WELCOME GUEST  |  LOG IN
clubhouse, east hampton, indoor, tennis, cornhole, bar, happy hour, bowling, mini golf
27east.com

Story - News

Aug 22, 2018 9:35 AMPublication: The Southampton Press

Quogue Homeowners Pitch New Beach Reconstruction Plan, On Their Own Dime

The Quogue Village Board and Southampton Town would have to vote to allow residents to form a taxing district to fund the beach nourishment project.
Aug 24, 2018 10:42 AM

A group of Quogue homeowners pressed the Quogue Village Board on Saturday to let them hold a vote among just 51 neighbors to decide whether they want to self-fund a $10 million effort to rebuild the beaches in front of their homes.

In contrast to an earlier proposal to rebuild the entire 2.7 miles of beach in the village, which was shelved in 2013 after years of debate over how the costs should be divided among residents, the new proposal calls for just the easternmost 1.1 miles of beach—from immediately east of the Quogue Beach Club, to the village’s eastern boundary—to be nourished. The costs would be carried solely by the owners of the 51 properties within that stretch.

The project would be designed to piggyback on a large sand nourishment project planned by the U.S. Army Corps of Engineers and tentatively forecast to get underway in 2022. That project will reconstruct 4.5 miles of chronically eroded beaches in Hampton Bays and East Quogue, paid for with federal Superstorm Sandy recovery aid. But their restoration efforts would halt at the Quogue Village border.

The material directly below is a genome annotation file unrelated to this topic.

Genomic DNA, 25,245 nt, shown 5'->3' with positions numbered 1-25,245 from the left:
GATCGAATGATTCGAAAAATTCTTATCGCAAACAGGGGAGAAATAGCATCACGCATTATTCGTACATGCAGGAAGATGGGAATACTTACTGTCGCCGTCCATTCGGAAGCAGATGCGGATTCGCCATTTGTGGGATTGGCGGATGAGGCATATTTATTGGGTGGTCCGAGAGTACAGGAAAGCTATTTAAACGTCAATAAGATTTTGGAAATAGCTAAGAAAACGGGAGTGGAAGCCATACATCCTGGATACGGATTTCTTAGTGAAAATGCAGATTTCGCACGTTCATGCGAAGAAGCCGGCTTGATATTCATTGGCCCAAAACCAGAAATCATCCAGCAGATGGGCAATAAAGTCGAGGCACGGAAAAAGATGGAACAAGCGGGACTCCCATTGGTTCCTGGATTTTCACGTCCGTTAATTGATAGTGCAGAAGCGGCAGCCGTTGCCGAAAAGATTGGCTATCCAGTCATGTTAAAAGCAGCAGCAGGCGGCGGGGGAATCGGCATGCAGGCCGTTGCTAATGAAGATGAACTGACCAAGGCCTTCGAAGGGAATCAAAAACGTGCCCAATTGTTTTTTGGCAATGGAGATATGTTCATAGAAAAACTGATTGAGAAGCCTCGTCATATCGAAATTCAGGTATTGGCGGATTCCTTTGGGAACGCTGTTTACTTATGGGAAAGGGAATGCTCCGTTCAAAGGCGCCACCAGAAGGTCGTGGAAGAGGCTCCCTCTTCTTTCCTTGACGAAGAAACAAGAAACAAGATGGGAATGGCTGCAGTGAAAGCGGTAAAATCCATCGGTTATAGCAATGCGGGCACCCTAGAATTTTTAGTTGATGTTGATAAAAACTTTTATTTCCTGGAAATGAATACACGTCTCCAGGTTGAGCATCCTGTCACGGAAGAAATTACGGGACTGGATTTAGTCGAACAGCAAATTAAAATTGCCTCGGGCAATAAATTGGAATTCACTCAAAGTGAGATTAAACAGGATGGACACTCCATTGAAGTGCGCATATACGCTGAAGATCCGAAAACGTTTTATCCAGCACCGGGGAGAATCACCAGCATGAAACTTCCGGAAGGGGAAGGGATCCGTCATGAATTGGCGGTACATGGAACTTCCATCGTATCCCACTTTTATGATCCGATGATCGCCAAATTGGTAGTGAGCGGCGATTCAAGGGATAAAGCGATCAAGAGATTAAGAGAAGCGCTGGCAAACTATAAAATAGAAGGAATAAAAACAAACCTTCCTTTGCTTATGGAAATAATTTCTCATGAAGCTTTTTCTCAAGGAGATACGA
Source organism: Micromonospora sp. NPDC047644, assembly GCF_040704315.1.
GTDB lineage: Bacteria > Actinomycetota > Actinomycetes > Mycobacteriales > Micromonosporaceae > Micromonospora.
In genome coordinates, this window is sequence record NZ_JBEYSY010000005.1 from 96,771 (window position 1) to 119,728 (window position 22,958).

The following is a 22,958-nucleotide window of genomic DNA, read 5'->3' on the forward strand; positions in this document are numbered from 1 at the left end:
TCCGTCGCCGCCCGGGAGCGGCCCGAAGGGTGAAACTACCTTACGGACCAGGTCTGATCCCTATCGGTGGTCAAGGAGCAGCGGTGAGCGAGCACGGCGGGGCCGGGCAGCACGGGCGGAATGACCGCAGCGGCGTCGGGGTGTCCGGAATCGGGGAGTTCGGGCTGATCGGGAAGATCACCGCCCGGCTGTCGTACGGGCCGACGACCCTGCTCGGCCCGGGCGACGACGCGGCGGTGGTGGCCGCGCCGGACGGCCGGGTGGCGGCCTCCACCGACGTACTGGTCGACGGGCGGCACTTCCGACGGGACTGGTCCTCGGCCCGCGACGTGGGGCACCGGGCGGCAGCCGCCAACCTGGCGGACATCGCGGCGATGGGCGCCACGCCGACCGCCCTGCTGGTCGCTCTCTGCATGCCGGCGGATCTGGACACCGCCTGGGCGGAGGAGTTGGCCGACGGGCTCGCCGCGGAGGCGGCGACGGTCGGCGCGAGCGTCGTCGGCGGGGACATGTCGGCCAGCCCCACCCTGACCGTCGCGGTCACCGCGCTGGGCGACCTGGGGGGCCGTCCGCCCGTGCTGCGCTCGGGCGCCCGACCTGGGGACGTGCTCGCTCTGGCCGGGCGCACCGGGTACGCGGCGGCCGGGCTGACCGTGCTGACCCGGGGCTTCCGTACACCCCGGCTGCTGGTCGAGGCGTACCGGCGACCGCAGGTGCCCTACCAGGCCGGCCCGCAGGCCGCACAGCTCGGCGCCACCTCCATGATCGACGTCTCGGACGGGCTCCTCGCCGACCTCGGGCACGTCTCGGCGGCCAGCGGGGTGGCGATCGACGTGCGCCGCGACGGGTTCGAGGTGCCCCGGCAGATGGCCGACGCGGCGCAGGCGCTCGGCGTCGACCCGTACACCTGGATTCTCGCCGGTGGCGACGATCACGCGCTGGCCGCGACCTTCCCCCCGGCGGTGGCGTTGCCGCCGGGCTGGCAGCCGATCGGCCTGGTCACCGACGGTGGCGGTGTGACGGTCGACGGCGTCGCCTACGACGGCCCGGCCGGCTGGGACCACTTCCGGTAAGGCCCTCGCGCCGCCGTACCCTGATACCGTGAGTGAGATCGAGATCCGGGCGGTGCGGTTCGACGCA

The planners of the proposal within the village say that tacking on the extra mile presents a unique opportunity to restore beaches and rebuild dunes in places that have slowly been winnowed away since the construction of the Shinnecock Inlet jetties began interrupting natural flow of sand more than 60 years ago.

Without the sand the inlets have redirected, the anemic state of the beaches, both above and beyond the surf line, have meant that any severe storm directly impacts and erodes the dunes, and means there is nothing for dunes to rebuild from between severe weather events.

“Sand provides the source material for the dunes to rebuild,” said Aram Terchunian, a coastal engineer from Westhampton who has helped design several large beach nourishment projects. “That is not happening now, because there is no source material, and the dunes are getting eroded further on every storm.”

Mr. Terchunian said that the millions of tons of sand that will be deposited on beaches will slowly drift westward at a rate of about 500 feet per year. If the beaches in eastern Quogue are restored to a “healthy” condition, that sand will help maintain them. If they are not, it will do little to bolster beaches there as it will be washed away at a faster rate

In order to move forward with the homeowners’ plans, the village and Southampton Town would have to propose the creation of a new taxing district encompassing just the 51 properties. A vote would have to be held among only the residents of the district. If approved, the district could propose the design of a project and ask the town to borrow the money to fund it, and then tax residents annually for 10 years to pay back those loans.

“I’m here to respectfully ask the trustees to allow the democratic process to proceed—have the 51 homeowners in the district vote, let them decide,” said Bob Friedman, one of the organizers of the erosion control district effort. “I see no downside to having sand put on the beach. In fact, I see only great benefit.”

Mr. Friedman said that he believed a major reconstruction of the eastern Quogue beaches was a necessity to stave off the eventual breaching of the barrier island somewhere within the village’s boundaries.